In the international session the conference once again revealed the political confusion of most of the CLPs and affiliates. Delegates proudly passed a motion on Palestine that went much further in criticising Israel than those passed when Corbyn was leader. Was this the same conference that only hours earlier had condemned such views as anti-Semitic poison? Not only that, but the same session heard from John Healy, shadow defence minister, who promised Labour would deliver a powerful new role for Britain in the world, and pledged total loyalty to Nato and our “essential ally”, the USA. Add to this the motion on Afghanistan: no, Labour was not condemning the imperialist intervention – this motion was all about criticising the government’s role in the emergency evacuation, and praising the British occupying troops and their Afghan collaborators.

End of dream?

Wednesday saw Sir Keir’s big moment. Ninety minutes of focus group-scripted family background goop; how his father was a humble factory worker; how his mother got ill; how, unlike that trickster, Boris Johnson, he was not a privileged posh boy. All designed to show his emotional side. Nothing about his Pabloite past, of course. The deep entry strategy of the International Revolutionary Marxist Tendency and his role as one of the editors of Socialist Alternatives. That would hardly fit with the banning of Labour Against the Witchhunt, Socialist Appeal, etc, and the round after round of expulsions.

There was a sprinkle of much expected policy announcements: mental health, green jobs, combating climate change and retrofitting houses. All properly costed. Naturally.

Amongst the delegates there were those who bravely waved red cards and dared to heckle. Sir Keir was more than well prepared: “shouting slogans or changing lives conference”, he snapped back to wide applause. A line that must have been readied by a whole committee of advisors. Like Brecht’s Arturo Ui he doubtless practised the line in front of a professional acting coach time and time again.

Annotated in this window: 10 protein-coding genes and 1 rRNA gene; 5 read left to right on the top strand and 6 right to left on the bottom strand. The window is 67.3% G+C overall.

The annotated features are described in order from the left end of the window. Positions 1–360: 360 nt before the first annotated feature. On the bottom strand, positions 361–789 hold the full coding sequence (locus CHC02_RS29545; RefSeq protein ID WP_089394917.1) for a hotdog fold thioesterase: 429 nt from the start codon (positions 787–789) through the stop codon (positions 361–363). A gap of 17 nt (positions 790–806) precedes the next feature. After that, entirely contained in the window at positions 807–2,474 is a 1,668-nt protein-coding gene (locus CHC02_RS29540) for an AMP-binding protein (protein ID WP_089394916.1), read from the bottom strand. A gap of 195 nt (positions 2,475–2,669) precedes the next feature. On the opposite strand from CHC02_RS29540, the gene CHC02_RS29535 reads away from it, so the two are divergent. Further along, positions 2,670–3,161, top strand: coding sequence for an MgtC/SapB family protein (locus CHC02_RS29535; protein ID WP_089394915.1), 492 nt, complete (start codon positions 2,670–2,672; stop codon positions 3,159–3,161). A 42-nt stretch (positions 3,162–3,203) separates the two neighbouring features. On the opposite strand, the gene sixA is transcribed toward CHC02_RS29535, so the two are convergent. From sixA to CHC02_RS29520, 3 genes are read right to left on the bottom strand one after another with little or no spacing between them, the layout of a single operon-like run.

But it worked. And not only for those in the conference hall … those who want a Labour government, any damn kind of Labour government. No, more importantly, much more importantly, it showed the capitalist media that Sir Keir’s Labour is now a different party. It can be trusted by the capitalist class and the state machine. That, of course, is what the completely unnecessary rule changes were all about, what the high profile welcoming back of Louise Ellman, the nonsense about seeing the back of anti-Semitism and the law and order promises were all about.

Yes, there were a few votes where the left scored victories, but overall, this conference was the logical outcome of Starmer’s leadership win in April 2020. For many comrades this marks the end of their dream. For others it points to the need to find a better strategy for transforming Labour and winning socialism. A key issue here is the twin-track approach advocated by LPM: build a mass Marxist party, while at the same time fighting in Labour and the trade unions.

Around conference left

LPM comrades William Sarsfield, Andrew Byrne and Stan Keable report on fringe meetings, hubs and bulletins

Where to go from here? That was the question facing the Labour left – not least those comrades expelled or anticipating imminent expulsion.

While conference itself was taken up with media-pleasing displays by shadow ministers and crude attempts to stifle the rank and file by session chairs, a whole series of events on the fringe at least provided space for debate. There were also fringe hubs, the most important being the Resist event at the Rialto, supported by groups such as Labour Left Alliance, Labour Against the Witchhunt and Labour Party Marxists. And, of course, there was Momentum’s World Transformed.


The damage inflicted on the Labour left by the witch-hunt was on display at the Defend the Left rally on September 27. In the same large venue in 2019 there had been standing room only, but the numbers for 2021, while not embarrassingly low, were significantly down. Starting her contribution, Jackie Walker urged us to look at the empty seats. “People are terrified to come,” comrade Walker said. “The venue of this meeting could not be revealed in any normal way … Previous meetings of this kind have been the targets of the threats to bomb, threats to kill …”

This is no surprise, of course. The right of the party – in concert with their allies in the venal mainstream media – has bullied and battered the left. Ironically this was facilitated by the timidity of Corbyn and his close advisors, even to the extent of throwing their own comrades onto the flames of the ‘anti-Zionism equals anti-Semitism’ big lie.

So, it was encouraging that a good number of comrades attended in defiance of the threats, both official and unofficial. Also, there seems to be an admission from comrades – including from the top table – that there needs to be a frank debate about the “errors” (!) made by the leadership of the Labour left.

Tina Werkmann, chair of Labour Against the Witchhunt, argued that “the situation before this conference was pretty bad; after it is a lot worse”. She claimed that the last few months have seen “the biggest attack on the left in the labour movement for decades, if not ever”. Hyperbole, surely.